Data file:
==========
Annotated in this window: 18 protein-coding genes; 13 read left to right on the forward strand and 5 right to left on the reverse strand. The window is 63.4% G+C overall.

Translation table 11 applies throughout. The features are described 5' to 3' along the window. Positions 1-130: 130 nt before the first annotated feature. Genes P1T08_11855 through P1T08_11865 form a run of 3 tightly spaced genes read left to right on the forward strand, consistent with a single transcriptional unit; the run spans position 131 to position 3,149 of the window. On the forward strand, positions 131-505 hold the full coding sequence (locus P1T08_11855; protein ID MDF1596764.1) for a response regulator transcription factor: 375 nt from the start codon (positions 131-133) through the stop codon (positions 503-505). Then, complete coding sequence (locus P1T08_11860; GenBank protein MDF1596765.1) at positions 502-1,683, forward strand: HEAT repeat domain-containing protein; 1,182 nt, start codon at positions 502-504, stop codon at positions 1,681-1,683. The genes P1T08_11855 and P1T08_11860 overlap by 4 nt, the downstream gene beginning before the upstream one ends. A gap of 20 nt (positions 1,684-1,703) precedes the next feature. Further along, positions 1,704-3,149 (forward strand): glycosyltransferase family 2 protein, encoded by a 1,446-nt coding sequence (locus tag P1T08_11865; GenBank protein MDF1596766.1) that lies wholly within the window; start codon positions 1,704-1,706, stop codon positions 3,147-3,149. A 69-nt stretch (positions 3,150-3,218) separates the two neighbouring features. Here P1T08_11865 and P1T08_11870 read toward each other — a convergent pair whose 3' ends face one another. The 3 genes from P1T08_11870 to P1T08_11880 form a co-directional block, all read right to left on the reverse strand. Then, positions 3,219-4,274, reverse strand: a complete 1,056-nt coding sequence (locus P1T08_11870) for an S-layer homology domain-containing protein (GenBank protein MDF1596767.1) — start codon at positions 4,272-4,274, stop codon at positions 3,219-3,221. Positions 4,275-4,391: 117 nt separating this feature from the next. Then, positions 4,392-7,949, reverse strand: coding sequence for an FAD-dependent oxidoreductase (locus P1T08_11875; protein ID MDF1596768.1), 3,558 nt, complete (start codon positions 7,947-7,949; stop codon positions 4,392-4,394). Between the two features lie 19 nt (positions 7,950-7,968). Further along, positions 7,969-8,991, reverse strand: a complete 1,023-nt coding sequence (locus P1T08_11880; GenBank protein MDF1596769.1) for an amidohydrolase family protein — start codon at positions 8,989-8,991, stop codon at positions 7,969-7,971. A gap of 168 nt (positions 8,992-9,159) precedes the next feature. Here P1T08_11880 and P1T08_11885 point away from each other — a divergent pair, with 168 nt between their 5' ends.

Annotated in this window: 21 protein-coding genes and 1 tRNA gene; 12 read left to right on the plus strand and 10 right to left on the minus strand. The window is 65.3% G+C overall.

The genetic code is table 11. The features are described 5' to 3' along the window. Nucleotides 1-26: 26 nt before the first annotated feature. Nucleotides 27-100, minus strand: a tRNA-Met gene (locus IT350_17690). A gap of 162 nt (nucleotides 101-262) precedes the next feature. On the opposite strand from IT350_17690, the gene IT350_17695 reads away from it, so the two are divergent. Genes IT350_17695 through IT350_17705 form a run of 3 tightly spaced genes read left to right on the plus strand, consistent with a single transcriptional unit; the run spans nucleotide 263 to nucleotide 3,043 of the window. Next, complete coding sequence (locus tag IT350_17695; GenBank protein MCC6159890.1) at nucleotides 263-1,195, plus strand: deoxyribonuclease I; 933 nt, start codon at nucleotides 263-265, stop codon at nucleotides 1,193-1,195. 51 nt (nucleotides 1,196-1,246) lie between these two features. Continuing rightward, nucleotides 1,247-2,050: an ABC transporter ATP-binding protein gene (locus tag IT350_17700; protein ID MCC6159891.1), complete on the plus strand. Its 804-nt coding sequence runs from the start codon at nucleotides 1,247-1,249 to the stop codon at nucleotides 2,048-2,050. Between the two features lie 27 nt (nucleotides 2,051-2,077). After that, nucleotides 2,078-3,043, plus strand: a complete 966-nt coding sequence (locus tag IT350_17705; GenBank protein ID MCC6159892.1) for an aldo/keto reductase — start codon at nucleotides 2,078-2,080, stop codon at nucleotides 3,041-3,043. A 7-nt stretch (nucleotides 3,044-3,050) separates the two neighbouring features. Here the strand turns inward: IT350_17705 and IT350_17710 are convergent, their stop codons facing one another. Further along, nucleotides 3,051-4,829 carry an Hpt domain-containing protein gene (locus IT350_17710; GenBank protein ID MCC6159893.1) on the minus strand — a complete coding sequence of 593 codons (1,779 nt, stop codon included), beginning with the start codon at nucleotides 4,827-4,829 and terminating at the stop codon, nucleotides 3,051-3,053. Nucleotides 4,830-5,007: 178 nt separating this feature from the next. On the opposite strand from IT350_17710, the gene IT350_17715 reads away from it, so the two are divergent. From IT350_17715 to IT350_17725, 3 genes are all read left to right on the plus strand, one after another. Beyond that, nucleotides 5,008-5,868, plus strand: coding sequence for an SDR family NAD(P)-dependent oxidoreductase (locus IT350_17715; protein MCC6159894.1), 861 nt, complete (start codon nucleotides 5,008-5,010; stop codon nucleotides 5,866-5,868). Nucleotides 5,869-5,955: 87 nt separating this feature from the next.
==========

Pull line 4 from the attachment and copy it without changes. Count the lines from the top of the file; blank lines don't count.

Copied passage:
The genetic code is table 11. The features are described 5' to 3' along the window. Nucleotides 1-26: 26 nt before the first annotated feature. Nucleotides 27-100, minus strand: a tRNA-Met gene (locus IT350_17690). A gap of 162 nt (nucleotides 101-262) precedes the next feature. On the opposite strand from IT350_17690, the gene IT350_17695 reads away from it, so the two are divergent. Genes IT350_17695 through IT350_17705 form a run of 3 tightly spaced genes read left to right on the plus strand, consistent with a single transcriptional unit; the run spans nucleotide 263 to nucleotide 3,043 of the window. Next, complete coding sequence (locus tag IT350_17695; GenBank protein MCC6159890.1) at nucleotides 263-1,195, plus strand: deoxyribonuclease I; 933 nt, start codon at nucleotides 263-265, stop codon at nucleotides 1,193-1,195. 51 nt (nucleotides 1,196-1,246) lie between these two features. Continuing rightward, nucleotides 1,247-2,050: an ABC transporter ATP-binding protein gene (locus tag IT350_17700; protein ID MCC6159891.1), complete on the plus strand. Its 804-nt coding sequence runs from the start codon at nucleotides 1,247-1,249 to the stop codon at nucleotides 2,048-2,050. Between the two features lie 27 nt (nucleotides 2,051-2,077). After that, nucleotides 2,078-3,043, plus strand: a complete 966-nt coding sequence (locus tag IT350_17705; GenBank protein ID MCC6159892.1) for an aldo/keto reductase — start codon at nucleotides 2,078-2,080, stop codon at nucleotides 3,041-3,043. A 7-nt stretch (nucleotides 3,044-3,050) separates the two neighbouring features. Here the strand turns inward: IT350_17705 and IT350_17710 are convergent, their stop codons facing one another. Further along, nucleotides 3,051-4,829 carry an Hpt domain-containing protein gene (locus IT350_17710; GenBank protein ID MCC6159893.1) on the minus strand — a complete coding sequence of 593 codons (1,779 nt, stop codon included), beginning with the start codon at nucleotides 4,827-4,829 and terminating at the stop codon, nucleotides 3,051-3,053. Nucleotides 4,830-5,007: 178 nt separating this feature from the next. On the opposite strand from IT350_17710, the gene IT350_17715 reads away from it, so the two are divergent. From IT350_17715 to IT350_17725, 3 genes are all read left to right on the plus strand, one after another. Beyond that, nucleotides 5,008-5,868, plus strand: coding sequence for an SDR family NAD(P)-dependent oxidoreductase (locus IT350_17715; protein MCC6159894.1), 861 nt, complete (start codon nucleotides 5,008-5,010; stop codon nucleotides 5,866-5,868). Nucleotides 5,869-5,955: 87 nt separating this feature from the next.